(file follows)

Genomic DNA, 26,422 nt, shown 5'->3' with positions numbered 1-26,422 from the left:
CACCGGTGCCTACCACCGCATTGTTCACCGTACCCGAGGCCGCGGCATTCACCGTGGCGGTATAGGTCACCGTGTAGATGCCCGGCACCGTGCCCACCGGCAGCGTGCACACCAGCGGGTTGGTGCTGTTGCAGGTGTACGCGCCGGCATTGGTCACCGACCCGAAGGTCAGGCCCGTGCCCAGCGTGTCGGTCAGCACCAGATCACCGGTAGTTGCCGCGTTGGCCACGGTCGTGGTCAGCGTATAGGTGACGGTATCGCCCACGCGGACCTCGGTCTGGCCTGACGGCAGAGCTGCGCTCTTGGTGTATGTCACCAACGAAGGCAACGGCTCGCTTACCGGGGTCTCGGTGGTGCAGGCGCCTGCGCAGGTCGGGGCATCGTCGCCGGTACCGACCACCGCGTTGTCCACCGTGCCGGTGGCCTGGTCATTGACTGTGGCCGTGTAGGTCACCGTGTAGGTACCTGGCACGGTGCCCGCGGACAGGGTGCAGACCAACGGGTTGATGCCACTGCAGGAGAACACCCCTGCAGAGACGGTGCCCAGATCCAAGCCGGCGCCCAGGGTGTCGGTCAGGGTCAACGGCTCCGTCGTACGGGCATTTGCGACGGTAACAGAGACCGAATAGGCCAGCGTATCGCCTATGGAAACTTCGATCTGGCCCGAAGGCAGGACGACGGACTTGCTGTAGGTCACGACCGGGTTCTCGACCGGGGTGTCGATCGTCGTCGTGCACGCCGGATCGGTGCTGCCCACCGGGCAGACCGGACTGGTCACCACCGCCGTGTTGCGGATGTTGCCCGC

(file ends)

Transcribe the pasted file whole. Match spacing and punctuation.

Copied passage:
Genomic DNA, 26,422 nt, shown 5'->3' with positions numbered 1-26,422 from the left:
CACCGGTGCCTACCACCGCATTGTTCACCGTACCCGAGGCCGCGGCATTCACCGTGGCGGTATAGGTCACCGTGTAGATGCCCGGCACCGTGCCCACCGGCAGCGTGCACACCAGCGGGTTGGTGCTGTTGCAGGTGTACGCGCCGGCATTGGTCACCGACCCGAAGGTCAGGCCCGTGCCCAGCGTGTCGGTCAGCACCAGATCACCGGTAGTTGCCGCGTTGGCCACGGTCGTGGTCAGCGTATAGGTGACGGTATCGCCCACGCGGACCTCGGTCTGGCCTGACGGCAGAGCTGCGCTCTTGGTGTATGTCACCAACGAAGGCAACGGCTCGCTTACCGGGGTCTCGGTGGTGCAGGCGCCTGCGCAGGTCGGGGCATCGTCGCCGGTACCGACCACCGCGTTGTCCACCGTGCCGGTGGCCTGGTCATTGACTGTGGCCGTGTAGGTCACCGTGTAGGTACCTGGCACGGTGCCCGCGGACAGGGTGCAGACCAACGGGTTGATGCCACTGCAGGAGAACACCCCTGCAGAGACGGTGCCCAGATCCAAGCCGGCGCCCAGGGTGTCGGTCAGGGTCAACGGCTCCGTCGTACGGGCATTTGCGACGGTAACAGAGACCGAATAGGCCAGCGTATCGCCTATGGAAACTTCGATCTGGCCCGAAGGCAGGACGACGGACTTGCTGTAGGTCACGACCGGGTTCTCGACCGGGGTGTCGATCGTCGTCGTGCACGCCGGATCGGTGCTGCCCACCGGGCAGACCGGACTGGTCACCACCGCCGTGTTGCGGATGTTGCCCGC